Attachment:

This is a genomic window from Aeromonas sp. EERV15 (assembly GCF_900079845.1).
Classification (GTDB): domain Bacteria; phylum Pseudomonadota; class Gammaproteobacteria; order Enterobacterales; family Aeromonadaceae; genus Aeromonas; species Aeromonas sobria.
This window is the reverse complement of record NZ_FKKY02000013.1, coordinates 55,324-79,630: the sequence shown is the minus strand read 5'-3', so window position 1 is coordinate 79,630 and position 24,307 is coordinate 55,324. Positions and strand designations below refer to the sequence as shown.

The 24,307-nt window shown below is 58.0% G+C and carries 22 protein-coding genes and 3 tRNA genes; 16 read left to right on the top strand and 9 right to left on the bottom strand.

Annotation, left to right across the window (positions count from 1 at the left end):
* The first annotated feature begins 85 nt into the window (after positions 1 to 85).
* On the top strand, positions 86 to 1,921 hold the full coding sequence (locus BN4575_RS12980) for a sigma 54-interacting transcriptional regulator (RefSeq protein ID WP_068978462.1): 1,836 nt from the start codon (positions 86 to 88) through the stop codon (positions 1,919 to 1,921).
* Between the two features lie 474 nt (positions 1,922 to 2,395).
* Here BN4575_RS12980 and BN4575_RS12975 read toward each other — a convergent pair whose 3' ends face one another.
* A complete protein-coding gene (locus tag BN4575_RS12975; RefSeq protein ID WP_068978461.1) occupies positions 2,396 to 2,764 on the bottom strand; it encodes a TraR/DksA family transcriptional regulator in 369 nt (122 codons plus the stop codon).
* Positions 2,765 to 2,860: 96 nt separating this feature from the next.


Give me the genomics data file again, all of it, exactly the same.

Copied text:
This is a genomic window from Aeromonas sp. EERV15 (assembly GCF_900079845.1).
Classification (GTDB): domain Bacteria; phylum Pseudomonadota; class Gammaproteobacteria; order Enterobacterales; family Aeromonadaceae; genus Aeromonas; species Aeromonas sobria.
This window is the reverse complement of record NZ_FKKY02000013.1, coordinates 55,324-79,630: the sequence shown is the minus strand read 5'-3', so window position 1 is coordinate 79,630 and position 24,307 is coordinate 55,324. Positions and strand designations below refer to the sequence as shown.

The 24,307-nt window shown below is 58.0% G+C and carries 22 protein-coding genes and 3 tRNA genes; 16 read left to right on the top strand and 9 right to left on the bottom strand.

Annotation, left to right across the window (positions count from 1 at the left end):
* The first annotated feature begins 85 nt into the window (after positions 1 to 85).
* On the top strand, positions 86 to 1,921 hold the full coding sequence (locus BN4575_RS12980) for a sigma 54-interacting transcriptional regulator (RefSeq protein ID WP_068978462.1): 1,836 nt from the start codon (positions 86 to 88) through the stop codon (positions 1,919 to 1,921).
* Between the two features lie 474 nt (positions 1,922 to 2,395).
* Here BN4575_RS12980 and BN4575_RS12975 read toward each other — a convergent pair whose 3' ends face one another.
* A complete protein-coding gene (locus tag BN4575_RS12975; RefSeq protein ID WP_068978461.1) occupies positions 2,396 to 2,764 on the bottom strand; it encodes a TraR/DksA family transcriptional regulator in 369 nt (122 codons plus the stop codon).
* Positions 2,765 to 2,860: 96 nt separating this feature from the next.